It is no secret that the divorce process can be long and complicated. This is especially true when a divorce involves contentious property division or child custody disputes. Illinois law allows divorcing spouses to petition the court for temporary court orders addressing various issues such as spousal support, child support, and child custody. If you are a parent in the middle of a divorce, you may want to consider getting a temporary child custody order that will dictate custody terms during the divorce process.
Temporary Allocation Orders
Illinois law now refers to child custody in terms of “parental responsibilities” and “parenting time.” Temporary child custody orders or “temporary allocation orders” describe the allocation of parental responsibilities and parenting time from the time a custody case is filed until a final order is entered.
A temporary allocation order can address issues such as:
- Who has decision-making authority for the child?
- Where will the child’s primary residence be?
- What is the parenting time schedule?
- How will holidays and vacations be handled?
- Are there any restrictions on either parent’s parental responsibilities or parenting time?
Benefits of Getting a Temporary Child Custody Order
Divorce can be a tumultuous time for children. Some parents petition the court for a temporary allocation order in order to promote stability in their child’s life. A temporary order can establish a parenting time schedule so that the child spends time with each parent on a predictable, consistent basis.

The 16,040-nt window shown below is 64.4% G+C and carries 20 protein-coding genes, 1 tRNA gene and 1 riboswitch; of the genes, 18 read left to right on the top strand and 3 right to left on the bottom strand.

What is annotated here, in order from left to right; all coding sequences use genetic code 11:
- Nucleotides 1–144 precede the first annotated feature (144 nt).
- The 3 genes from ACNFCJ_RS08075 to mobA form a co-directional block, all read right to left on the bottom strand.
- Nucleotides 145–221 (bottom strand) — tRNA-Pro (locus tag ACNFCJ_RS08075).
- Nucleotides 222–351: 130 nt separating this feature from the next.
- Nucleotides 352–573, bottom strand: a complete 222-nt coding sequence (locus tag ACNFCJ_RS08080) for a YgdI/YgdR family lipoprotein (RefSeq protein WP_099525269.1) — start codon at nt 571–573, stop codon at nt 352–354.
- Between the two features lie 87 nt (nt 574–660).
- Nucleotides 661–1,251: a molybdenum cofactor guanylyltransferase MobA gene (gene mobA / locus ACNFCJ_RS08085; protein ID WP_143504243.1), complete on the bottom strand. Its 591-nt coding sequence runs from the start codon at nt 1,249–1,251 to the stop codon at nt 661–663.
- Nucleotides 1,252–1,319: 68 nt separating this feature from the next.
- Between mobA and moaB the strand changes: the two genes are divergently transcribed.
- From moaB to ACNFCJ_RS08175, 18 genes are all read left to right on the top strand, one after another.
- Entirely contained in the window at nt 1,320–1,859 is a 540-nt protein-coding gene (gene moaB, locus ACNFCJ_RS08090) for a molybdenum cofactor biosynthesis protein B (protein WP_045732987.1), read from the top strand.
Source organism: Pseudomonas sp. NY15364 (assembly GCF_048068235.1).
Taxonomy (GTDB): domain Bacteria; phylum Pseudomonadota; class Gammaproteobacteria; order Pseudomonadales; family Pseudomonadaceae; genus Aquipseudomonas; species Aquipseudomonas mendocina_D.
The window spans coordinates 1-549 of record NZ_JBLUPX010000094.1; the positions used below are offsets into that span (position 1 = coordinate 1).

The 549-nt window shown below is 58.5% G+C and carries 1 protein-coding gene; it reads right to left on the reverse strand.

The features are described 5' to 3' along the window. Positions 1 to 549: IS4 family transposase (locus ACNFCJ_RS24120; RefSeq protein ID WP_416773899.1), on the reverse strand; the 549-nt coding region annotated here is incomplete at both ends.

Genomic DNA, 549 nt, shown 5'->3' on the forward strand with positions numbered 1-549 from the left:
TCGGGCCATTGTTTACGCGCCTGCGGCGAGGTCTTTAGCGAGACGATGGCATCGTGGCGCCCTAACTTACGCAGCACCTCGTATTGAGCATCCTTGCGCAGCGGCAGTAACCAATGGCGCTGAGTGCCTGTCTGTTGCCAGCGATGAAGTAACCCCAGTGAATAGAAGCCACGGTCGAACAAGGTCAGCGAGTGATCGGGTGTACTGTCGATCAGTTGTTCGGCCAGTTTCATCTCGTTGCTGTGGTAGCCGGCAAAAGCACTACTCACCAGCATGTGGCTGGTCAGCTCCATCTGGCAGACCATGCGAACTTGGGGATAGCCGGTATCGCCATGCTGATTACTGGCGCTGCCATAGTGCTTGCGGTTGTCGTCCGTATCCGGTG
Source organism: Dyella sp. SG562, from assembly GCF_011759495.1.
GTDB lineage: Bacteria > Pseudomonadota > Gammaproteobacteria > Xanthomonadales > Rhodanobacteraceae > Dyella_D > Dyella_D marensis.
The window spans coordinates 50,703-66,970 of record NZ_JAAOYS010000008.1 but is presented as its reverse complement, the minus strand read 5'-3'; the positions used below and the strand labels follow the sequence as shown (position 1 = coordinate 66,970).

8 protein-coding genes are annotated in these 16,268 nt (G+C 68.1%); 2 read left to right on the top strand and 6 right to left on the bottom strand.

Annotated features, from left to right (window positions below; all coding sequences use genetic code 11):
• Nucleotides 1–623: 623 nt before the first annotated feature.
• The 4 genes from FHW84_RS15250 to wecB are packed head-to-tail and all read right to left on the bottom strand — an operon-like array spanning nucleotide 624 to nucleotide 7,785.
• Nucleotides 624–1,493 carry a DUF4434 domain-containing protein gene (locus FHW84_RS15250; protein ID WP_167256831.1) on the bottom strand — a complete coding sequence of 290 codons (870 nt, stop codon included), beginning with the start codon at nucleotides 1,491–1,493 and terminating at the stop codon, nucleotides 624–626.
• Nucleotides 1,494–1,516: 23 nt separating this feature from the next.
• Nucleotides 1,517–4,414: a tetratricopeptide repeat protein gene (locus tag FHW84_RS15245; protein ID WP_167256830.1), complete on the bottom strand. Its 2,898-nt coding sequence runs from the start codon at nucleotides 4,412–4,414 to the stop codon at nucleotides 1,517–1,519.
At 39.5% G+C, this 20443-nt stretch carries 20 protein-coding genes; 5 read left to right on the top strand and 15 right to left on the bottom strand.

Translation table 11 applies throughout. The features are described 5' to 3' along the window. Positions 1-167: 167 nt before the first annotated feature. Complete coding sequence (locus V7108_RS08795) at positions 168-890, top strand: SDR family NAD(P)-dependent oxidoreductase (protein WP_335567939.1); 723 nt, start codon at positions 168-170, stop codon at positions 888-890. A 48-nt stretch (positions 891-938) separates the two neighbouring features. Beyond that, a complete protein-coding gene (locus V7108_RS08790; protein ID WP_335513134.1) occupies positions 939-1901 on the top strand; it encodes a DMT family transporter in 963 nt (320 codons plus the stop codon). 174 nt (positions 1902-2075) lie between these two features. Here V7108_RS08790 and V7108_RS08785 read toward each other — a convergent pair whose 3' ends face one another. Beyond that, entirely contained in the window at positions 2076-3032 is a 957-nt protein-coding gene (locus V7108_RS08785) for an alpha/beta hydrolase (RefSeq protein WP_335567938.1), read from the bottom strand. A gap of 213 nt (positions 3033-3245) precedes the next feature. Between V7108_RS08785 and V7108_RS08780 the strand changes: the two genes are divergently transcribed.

A parent may also wish to get a temporary allocation order if he or she has concerns about the child spending time with the other parent. For example, if a parent has a serious substance abuse problem, the other parent may wish to get a temporary allocation order granting him or her most or all of the parental responsibilities and parenting time.
Process of Getting a Temporary Allocation Order
The process of getting a temporary order begins with filing a petition with the court. If the parents disagree on the terms of the order, they will attend a hearing where each party is given the chance to present his or her position on the disputed terms. The court will consider all of the evidence presented and make a decision based on what is in the child’s best interests. If both parents agree to the terms of a temporary allocation order, they can skip this step.
Contact Our Wheaton Child Custody Lawyers
If you are getting divorced and you have children, it is important to work with an attorney who understands the intricacies of Illinois child custody law. Call the experienced DuPage County divorce attorneys at [[title]] by calling [[phone]]. Set up your free initial consultation today.